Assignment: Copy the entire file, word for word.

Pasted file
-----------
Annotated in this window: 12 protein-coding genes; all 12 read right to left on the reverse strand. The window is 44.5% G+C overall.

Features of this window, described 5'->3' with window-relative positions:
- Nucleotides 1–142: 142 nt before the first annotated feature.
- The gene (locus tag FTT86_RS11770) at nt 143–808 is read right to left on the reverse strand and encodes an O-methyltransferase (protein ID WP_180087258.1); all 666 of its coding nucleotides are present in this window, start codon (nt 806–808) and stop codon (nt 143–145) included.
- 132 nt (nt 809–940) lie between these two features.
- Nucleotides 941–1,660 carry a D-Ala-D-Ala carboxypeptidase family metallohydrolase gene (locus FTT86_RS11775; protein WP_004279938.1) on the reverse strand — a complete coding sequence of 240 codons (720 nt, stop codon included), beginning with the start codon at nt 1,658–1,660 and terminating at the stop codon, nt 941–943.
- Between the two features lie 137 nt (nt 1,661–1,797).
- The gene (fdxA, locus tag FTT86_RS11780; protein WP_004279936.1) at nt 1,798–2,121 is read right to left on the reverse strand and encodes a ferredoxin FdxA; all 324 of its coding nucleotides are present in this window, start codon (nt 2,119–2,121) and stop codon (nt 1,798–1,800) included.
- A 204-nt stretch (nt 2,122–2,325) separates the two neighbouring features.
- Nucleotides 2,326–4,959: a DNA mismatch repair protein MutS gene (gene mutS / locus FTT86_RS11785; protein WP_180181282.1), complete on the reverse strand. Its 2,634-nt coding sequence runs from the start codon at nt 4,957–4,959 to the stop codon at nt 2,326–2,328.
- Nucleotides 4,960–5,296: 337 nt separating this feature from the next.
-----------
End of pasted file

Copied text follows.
Annotated in this window: 12 protein-coding genes; all 12 read right to left on the reverse strand. The window is 44.5% G+C overall.

Features of this window, described 5'->3' with window-relative positions:
- Nucleotides 1–142: 142 nt before the first annotated feature.
- The gene (locus tag FTT86_RS11770) at nt 143–808 is read right to left on the reverse strand and encodes an O-methyltransferase (protein ID WP_180087258.1); all 666 of its coding nucleotides are present in this window, start codon (nt 806–808) and stop codon (nt 143–145) included.
- 132 nt (nt 809–940) lie between these two features.
- Nucleotides 941–1,660 carry a D-Ala-D-Ala carboxypeptidase family metallohydrolase gene (locus FTT86_RS11775; protein WP_004279938.1) on the reverse strand — a complete coding sequence of 240 codons (720 nt, stop codon included), beginning with the start codon at nt 1,658–1,660 and terminating at the stop codon, nt 941–943.
- Between the two features lie 137 nt (nt 1,661–1,797).
- The gene (fdxA, locus tag FTT86_RS11780; protein WP_004279936.1) at nt 1,798–2,121 is read right to left on the reverse strand and encodes a ferredoxin FdxA; all 324 of its coding nucleotides are present in this window, start codon (nt 2,119–2,121) and stop codon (nt 1,798–1,800) included.
- A 204-nt stretch (nt 2,122–2,325) separates the two neighbouring features.
- Nucleotides 2,326–4,959: a DNA mismatch repair protein MutS gene (gene mutS / locus FTT86_RS11785; protein WP_180181282.1), complete on the reverse strand. Its 2,634-nt coding sequence runs from the start codon at nt 4,957–4,959 to the stop codon at nt 2,326–2,328.
- Nucleotides 4,960–5,296: 337 nt separating this feature from the next.